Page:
China offers a lot of public services through apps, such as applying for visas, paying utility bills, taking a number to be seen at the hospital, and renewing a driver’s license. China is experimenting with a social credit system, that assigns each citizen a score based on their behavior and perceived trustworthiness. A low score has social consequences. Play music too loud on the train, and be unable to book a flight. Criticize the government and be banned from traveling on certain train lines or take out a loan to buy property. There are several private systems as well as an official government program, and the idea that these systems could be linked and put together an in-depth dossier on individuals is unsettling. That's a lot of data being collected with little protection, and no transparency on how it is used.

Health Care Warning

The healthcare tech sector is growing, as consumers now have new tools, wearables, and new methods to interact with physicians. The healthcare industry’s digital transformation push is correlated with the rising cost of health care in the United States, Meeker said, as consumers increasingly rely on these new technologies to make better decisions about their healthcare.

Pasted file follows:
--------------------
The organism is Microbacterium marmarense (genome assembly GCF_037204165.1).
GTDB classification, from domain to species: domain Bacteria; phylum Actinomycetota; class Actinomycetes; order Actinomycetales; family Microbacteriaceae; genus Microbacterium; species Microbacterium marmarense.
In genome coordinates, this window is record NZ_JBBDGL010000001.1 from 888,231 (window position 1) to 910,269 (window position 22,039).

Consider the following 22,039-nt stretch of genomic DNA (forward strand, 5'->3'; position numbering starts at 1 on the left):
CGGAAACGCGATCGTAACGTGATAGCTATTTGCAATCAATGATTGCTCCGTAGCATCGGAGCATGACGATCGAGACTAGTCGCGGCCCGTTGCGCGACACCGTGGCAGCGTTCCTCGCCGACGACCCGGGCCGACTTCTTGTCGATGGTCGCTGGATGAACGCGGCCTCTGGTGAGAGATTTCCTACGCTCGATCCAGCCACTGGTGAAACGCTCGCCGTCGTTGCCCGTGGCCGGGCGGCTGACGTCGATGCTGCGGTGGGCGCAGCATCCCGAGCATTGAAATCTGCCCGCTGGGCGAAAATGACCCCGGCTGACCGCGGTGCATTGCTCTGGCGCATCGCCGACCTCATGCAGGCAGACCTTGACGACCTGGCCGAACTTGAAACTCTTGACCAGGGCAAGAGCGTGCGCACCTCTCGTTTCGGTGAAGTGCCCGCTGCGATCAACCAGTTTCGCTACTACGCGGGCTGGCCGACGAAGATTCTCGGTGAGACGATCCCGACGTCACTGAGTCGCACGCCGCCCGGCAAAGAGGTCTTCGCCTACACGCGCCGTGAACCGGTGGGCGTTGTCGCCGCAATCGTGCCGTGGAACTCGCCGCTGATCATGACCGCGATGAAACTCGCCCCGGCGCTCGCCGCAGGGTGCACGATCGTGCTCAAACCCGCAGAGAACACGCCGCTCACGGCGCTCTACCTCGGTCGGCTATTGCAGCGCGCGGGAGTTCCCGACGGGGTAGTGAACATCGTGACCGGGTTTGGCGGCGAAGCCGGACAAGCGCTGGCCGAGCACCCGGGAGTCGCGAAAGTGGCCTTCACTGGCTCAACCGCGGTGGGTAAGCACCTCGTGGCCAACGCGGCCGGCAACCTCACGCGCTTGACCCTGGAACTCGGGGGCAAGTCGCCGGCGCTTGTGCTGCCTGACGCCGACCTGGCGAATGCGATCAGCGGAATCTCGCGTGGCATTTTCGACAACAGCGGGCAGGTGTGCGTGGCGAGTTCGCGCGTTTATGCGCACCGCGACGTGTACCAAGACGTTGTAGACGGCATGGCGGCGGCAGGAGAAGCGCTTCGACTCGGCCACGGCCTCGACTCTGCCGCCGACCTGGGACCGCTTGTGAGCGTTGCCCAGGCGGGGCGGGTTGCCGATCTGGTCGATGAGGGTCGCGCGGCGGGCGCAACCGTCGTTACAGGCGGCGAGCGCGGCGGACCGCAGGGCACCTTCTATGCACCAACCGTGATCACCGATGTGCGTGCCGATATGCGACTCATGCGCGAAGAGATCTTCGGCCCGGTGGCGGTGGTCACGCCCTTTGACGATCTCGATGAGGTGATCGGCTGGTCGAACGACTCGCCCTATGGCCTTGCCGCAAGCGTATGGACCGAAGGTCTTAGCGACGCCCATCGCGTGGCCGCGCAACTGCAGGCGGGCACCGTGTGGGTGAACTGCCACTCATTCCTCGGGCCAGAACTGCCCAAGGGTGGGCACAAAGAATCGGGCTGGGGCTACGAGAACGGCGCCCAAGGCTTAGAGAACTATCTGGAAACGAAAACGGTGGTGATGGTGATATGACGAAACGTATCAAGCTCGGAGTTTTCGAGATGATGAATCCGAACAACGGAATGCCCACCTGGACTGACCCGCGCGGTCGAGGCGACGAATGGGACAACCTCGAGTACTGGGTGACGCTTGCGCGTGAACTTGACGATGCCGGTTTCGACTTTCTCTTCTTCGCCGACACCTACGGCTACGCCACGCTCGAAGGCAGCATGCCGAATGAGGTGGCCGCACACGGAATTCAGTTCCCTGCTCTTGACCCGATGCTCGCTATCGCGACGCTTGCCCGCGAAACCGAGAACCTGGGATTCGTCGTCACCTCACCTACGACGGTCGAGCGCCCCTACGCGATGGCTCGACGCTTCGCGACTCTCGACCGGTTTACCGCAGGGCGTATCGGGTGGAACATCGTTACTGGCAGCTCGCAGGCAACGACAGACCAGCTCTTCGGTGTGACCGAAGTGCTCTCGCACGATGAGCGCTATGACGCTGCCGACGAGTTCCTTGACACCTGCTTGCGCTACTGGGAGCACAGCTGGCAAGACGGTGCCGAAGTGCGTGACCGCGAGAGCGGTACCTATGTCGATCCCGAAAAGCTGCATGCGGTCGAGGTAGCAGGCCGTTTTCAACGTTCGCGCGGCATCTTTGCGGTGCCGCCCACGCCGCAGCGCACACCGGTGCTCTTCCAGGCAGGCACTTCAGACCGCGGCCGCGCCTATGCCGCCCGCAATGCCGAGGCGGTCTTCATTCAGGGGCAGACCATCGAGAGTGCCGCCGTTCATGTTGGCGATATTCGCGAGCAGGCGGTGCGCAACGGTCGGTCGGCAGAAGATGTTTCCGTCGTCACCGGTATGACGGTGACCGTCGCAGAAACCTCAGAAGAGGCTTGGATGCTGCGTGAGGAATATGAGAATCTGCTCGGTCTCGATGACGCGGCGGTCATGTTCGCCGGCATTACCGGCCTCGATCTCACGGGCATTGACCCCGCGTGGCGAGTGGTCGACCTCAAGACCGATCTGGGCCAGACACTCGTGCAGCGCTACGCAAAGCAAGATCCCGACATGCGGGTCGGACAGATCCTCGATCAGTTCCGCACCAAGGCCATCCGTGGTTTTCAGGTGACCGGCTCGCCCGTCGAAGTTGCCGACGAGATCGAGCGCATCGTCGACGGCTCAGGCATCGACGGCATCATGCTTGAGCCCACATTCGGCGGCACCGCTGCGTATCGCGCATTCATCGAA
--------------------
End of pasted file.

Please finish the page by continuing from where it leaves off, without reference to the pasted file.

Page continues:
However, many of these new technologies are not coming from healthcare providers, but from the same tech giants pushing new consumer technologies. Apple’s ResearchKit allows clinicians use the Apple Watch for clinical research, and Google and Microsoft are building artificial intelligence systems to help physicians diagnose diseases.

The role non-healthcare companies are playing can be concerning. It’s one thing to make mistakes and expose user data collected via consumer devices to third party entities—but that would be unacceptable breach of patient privacy and confidentiality were they to happen with healthcare data.

Image: Mary Meeker speaking at the 2019 Code Conference in Scottsdale, Arizona. Asa Mathat | Vox Media.